Dragonfly (34) – Aethriamanta Gracilis

Family : Libellulidae
Common Name : Pond Adjutant
Status : Uncommon
Location : Lornie Trail

Aethriamanta Gracilis is a small dragonfly which looks very identical to Brachydiplax Chalybea, except that it is smaller size and more open wing venation.  Similarly to B. Chalybea, males are more common than females.  There were about 8 to 10 nos. of male at some bushes along Lornie Trail and I think I spotted one female but I did not manage to capture it in pixel as it was flying without perching.  The males were quite skittish and therefore I could only manage some record shots.

(Male – Lornie Trail, 16 Aug 2010)
(Male – Lornie Trail, 16 Aug 2010)

(ID unknown – Lornie Trail, 25 Aug 2010)

The female is said to be “yellowish brown in colour with black marking”.  Based on this description, the above image could be a female A. Gracilis which was spotted on 25 Aug 2010.

(Side view – Lornie Trail, 25 Aug 2010 )
Afternote : After Mr C.Y. Choong commented that it is unlikely to be a female A. Gracilis, I wrote to Mr Tang H. B. for a second opinion.  He is certain that it is not any of the Aethrianmanta species as the venation does not match.  He also rules out the possibility of Trithemis festiva, judging from the markings on the thorax.  As this dragonfly was about the same size of Aethrianmanta gracilis, he felt that, for this reason, it is less likely to be Indothemis limbata.  However, he would not rule out this possibility as he has not seen a female Indothemis limbata himself.  He added that if it is really a Indothemis limbata, then this image could be the first female photo of the species taken in Singapore!  I have uploaded a side view shot (see above).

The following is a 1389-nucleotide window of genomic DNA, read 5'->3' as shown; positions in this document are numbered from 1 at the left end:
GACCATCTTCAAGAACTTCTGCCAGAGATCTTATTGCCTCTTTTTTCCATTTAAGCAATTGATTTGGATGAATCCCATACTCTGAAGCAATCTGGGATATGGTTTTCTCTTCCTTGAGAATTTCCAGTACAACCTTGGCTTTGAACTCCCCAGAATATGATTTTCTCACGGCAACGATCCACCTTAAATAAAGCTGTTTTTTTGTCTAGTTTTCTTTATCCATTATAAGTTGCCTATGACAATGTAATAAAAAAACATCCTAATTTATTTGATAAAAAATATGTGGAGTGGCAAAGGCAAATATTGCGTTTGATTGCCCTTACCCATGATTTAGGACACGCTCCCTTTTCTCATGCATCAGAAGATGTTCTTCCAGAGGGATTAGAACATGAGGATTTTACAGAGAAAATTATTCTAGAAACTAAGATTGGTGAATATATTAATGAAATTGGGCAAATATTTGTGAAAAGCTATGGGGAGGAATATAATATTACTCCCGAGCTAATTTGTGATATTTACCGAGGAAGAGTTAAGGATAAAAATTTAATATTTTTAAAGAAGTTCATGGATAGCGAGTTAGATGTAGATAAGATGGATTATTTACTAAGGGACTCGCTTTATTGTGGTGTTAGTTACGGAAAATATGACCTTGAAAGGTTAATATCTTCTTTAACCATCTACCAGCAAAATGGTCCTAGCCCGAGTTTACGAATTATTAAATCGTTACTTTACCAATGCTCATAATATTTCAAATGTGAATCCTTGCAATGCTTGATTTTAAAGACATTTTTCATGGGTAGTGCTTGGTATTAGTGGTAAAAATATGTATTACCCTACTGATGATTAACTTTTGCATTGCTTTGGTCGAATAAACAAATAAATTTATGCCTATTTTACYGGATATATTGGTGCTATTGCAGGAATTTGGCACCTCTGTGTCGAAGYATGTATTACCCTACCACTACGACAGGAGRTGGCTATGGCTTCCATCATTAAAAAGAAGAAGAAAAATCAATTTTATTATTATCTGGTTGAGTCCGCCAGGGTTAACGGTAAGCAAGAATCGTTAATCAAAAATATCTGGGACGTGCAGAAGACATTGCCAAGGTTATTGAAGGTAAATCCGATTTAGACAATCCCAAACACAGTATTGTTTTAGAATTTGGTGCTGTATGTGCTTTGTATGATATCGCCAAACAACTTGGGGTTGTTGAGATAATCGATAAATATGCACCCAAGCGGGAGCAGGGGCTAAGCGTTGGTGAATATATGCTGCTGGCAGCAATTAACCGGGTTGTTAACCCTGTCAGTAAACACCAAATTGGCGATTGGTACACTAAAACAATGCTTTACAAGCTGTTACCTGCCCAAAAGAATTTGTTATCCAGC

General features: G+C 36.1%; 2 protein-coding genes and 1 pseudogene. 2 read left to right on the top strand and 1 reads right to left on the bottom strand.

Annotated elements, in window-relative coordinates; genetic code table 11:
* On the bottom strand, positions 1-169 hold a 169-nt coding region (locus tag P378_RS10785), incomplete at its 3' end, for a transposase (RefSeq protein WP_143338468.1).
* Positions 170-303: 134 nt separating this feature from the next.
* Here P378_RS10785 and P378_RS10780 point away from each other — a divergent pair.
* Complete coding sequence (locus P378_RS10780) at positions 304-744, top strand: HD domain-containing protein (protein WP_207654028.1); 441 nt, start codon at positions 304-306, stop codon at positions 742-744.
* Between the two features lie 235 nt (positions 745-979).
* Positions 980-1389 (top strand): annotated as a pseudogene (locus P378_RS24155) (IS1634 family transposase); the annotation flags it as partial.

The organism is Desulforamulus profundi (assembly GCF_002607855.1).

On 6 Sep 2010, I spotted 2 mating pairs but only managed to get a record shot (see right image) as dragonfly usually mates for less than a minute!
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2 comments on “Dragonfly (34) – Aethriamanta Gracilis

  1. The female doesn't look like an Aethrianmanta gracilis because the wing venation is not open enough. It aslo doesn't seem to be Trithemis aurora or T. festiva. I guess it could be a young female of Indothemis limbata. best wishes,Ian

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